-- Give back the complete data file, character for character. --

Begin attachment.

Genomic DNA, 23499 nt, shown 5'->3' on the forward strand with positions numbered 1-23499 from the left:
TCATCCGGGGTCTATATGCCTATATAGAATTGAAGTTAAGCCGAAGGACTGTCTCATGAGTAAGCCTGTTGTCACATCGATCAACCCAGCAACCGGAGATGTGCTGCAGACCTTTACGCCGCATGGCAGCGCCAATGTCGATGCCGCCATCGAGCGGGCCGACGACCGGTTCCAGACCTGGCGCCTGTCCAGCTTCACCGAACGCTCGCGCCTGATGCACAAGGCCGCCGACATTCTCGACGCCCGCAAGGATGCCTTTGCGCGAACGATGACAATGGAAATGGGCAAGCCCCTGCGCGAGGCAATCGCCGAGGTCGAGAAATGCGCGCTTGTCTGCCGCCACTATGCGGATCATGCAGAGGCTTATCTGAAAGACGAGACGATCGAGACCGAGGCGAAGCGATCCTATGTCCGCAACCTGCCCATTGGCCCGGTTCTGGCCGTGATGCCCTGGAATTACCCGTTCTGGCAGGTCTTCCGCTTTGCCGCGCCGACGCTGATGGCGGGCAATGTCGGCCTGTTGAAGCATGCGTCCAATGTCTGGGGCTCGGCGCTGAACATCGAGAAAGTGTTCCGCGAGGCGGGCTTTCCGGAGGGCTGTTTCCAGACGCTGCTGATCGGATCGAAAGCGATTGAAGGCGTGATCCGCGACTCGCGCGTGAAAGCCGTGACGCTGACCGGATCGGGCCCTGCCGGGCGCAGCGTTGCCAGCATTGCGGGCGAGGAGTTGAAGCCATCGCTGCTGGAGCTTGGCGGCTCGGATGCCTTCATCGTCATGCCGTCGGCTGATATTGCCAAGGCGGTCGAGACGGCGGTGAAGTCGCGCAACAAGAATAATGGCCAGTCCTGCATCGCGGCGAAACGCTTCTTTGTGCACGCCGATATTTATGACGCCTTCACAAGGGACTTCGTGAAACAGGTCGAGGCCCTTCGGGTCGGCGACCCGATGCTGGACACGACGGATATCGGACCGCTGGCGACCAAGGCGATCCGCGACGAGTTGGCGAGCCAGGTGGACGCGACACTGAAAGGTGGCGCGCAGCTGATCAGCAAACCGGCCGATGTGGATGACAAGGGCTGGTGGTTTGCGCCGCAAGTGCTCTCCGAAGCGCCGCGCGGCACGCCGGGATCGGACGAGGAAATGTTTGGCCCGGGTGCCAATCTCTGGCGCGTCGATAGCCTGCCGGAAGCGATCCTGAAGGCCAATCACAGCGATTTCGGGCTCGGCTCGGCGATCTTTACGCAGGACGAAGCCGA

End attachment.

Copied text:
Genomic DNA, 23499 nt, shown 5'->3' on the forward strand with positions numbered 1-23499 from the left:
TCATCCGGGGTCTATATGCCTATATAGAATTGAAGTTAAGCCGAAGGACTGTCTCATGAGTAAGCCTGTTGTCACATCGATCAACCCAGCAACCGGAGATGTGCTGCAGACCTTTACGCCGCATGGCAGCGCCAATGTCGATGCCGCCATCGAGCGGGCCGACGACCGGTTCCAGACCTGGCGCCTGTCCAGCTTCACCGAACGCTCGCGCCTGATGCACAAGGCCGCCGACATTCTCGACGCCCGCAAGGATGCCTTTGCGCGAACGATGACAATGGAAATGGGCAAGCCCCTGCGCGAGGCAATCGCCGAGGTCGAGAAATGCGCGCTTGTCTGCCGCCACTATGCGGATCATGCAGAGGCTTATCTGAAAGACGAGACGATCGAGACCGAGGCGAAGCGATCCTATGTCCGCAACCTGCCCATTGGCCCGGTTCTGGCCGTGATGCCCTGGAATTACCCGTTCTGGCAGGTCTTCCGCTTTGCCGCGCCGACGCTGATGGCGGGCAATGTCGGCCTGTTGAAGCATGCGTCCAATGTCTGGGGCTCGGCGCTGAACATCGAGAAAGTGTTCCGCGAGGCGGGCTTTCCGGAGGGCTGTTTCCAGACGCTGCTGATCGGATCGAAAGCGATTGAAGGCGTGATCCGCGACTCGCGCGTGAAAGCCGTGACGCTGACCGGATCGGGCCCTGCCGGGCGCAGCGTTGCCAGCATTGCGGGCGAGGAGTTGAAGCCATCGCTGCTGGAGCTTGGCGGCTCGGATGCCTTCATCGTCATGCCGTCGGCTGATATTGCCAAGGCGGTCGAGACGGCGGTGAAGTCGCGCAACAAGAATAATGGCCAGTCCTGCATCGCGGCGAAACGCTTCTTTGTGCACGCCGATATTTATGACGCCTTCACAAGGGACTTCGTGAAACAGGTCGAGGCCCTTCGGGTCGGCGACCCGATGCTGGACACGACGGATATCGGACCGCTGGCGACCAAGGCGATCCGCGACGAGTTGGCGAGCCAGGTGGACGCGACACTGAAAGGTGGCGCGCAGCTGATCAGCAAACCGGCCGATGTGGATGACAAGGGCTGGTGGTTTGCGCCGCAAGTGCTCTCCGAAGCGCCGCGCGGCACGCCGGGATCGGACGAGGAAATGTTTGGCCCGGGTGCCAATCTCTGGCGCGTCGATAGCCTGCCGGAAGCGATCCTGAAGGCCAATCACAGCGATTTCGGGCTCGGCTCGGCGATCTTTACGCAGGACGAAGCCGA